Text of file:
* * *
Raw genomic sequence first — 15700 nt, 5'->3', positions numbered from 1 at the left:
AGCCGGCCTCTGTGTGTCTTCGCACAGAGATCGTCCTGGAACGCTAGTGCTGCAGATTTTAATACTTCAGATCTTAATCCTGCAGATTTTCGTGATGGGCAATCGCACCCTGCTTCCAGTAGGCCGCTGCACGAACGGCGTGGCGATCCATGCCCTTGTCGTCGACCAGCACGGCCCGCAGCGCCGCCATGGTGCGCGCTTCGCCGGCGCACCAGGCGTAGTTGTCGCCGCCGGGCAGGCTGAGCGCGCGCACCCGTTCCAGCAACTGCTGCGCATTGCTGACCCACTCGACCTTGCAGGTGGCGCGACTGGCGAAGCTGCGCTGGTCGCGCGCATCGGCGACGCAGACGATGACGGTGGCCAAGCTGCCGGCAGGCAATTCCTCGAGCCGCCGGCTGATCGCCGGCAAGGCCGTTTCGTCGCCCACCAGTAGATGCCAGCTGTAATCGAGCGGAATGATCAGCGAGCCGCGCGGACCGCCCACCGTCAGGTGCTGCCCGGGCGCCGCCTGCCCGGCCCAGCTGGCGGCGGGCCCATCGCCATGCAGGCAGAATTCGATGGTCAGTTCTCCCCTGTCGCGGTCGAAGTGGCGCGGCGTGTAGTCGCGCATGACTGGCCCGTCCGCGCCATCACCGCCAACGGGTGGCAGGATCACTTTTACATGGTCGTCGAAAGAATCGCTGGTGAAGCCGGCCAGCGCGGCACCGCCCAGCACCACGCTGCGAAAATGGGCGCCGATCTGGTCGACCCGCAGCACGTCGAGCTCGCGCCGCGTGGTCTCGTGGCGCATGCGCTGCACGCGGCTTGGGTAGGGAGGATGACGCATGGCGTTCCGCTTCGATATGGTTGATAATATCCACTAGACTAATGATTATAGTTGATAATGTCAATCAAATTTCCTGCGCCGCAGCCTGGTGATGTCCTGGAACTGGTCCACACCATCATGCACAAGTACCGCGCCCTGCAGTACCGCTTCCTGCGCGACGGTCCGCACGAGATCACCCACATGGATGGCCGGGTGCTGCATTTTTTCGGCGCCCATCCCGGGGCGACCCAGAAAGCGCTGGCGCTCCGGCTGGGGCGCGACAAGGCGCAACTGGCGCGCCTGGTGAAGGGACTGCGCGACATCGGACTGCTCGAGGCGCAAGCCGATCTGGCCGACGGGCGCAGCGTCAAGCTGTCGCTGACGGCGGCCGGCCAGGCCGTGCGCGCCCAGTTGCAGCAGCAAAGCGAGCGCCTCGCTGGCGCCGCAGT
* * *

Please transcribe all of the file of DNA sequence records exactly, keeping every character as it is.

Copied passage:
Raw genomic sequence first — 15700 nt, 5'->3', positions numbered from 1 at the left:
AGCCGGCCTCTGTGTGTCTTCGCACAGAGATCGTCCTGGAACGCTAGTGCTGCAGATTTTAATACTTCAGATCTTAATCCTGCAGATTTTCGTGATGGGCAATCGCACCCTGCTTCCAGTAGGCCGCTGCACGAACGGCGTGGCGATCCATGCCCTTGTCGTCGACCAGCACGGCCCGCAGCGCCGCCATGGTGCGCGCTTCGCCGGCGCACCAGGCGTAGTTGTCGCCGCCGGGCAGGCTGAGCGCGCGCACCCGTTCCAGCAACTGCTGCGCATTGCTGACCCACTCGACCTTGCAGGTGGCGCGACTGGCGAAGCTGCGCTGGTCGCGCGCATCGGCGACGCAGACGATGACGGTGGCCAAGCTGCCGGCAGGCAATTCCTCGAGCCGCCGGCTGATCGCCGGCAAGGCCGTTTCGTCGCCCACCAGTAGATGCCAGCTGTAATCGAGCGGAATGATCAGCGAGCCGCGCGGACCGCCCACCGTCAGGTGCTGCCCGGGCGCCGCCTGCCCGGCCCAGCTGGCGGCGGGCCCATCGCCATGCAGGCAGAATTCGATGGTCAGTTCTCCCCTGTCGCGGTCGAAGTGGCGCGGCGTGTAGTCGCGCATGACTGGCCCGTCCGCGCCATCACCGCCAACGGGTGGCAGGATCACTTTTACATGGTCGTCGAAAGAATCGCTGGTGAAGCCGGCCAGCGCGGCACCGCCCAGCACCACGCTGCGAAAATGGGCGCCGATCTGGTCGACCCGCAGCACGTCGAGCTCGCGCCGCGTGGTCTCGTGGCGCATGCGCTGCACGCGGCTTGGGTAGGGAGGATGACGCATGGCGTTCCGCTTCGATATGGTTGATAATATCCACTAGACTAATGATTATAGTTGATAATGTCAATCAAATTTCCTGCGCCGCAGCCTGGTGATGTCCTGGAACTGGTCCACACCATCATGCACAAGTACCGCGCCCTGCAGTACCGCTTCCTGCGCGACGGTCCGCACGAGATCACCCACATGGATGGCCGGGTGCTGCATTTTTTCGGCGCCCATCCCGGGGCGACCCAGAAAGCGCTGGCGCTCCGGCTGGGGCGCGACAAGGCGCAACTGGCGCGCCTGGTGAAGGGACTGCGCGACATCGGACTGCTCGAGGCGCAAGCCGATCTGGCCGACGGGCGCAGCGTCAAGCTGTCGCTGACGGCGGCCGGCCAGGCCGTGCGCGCCCAGTTGCAGCAGCAAAGCGAGCGCCTCGCTGGCGCCGCAGT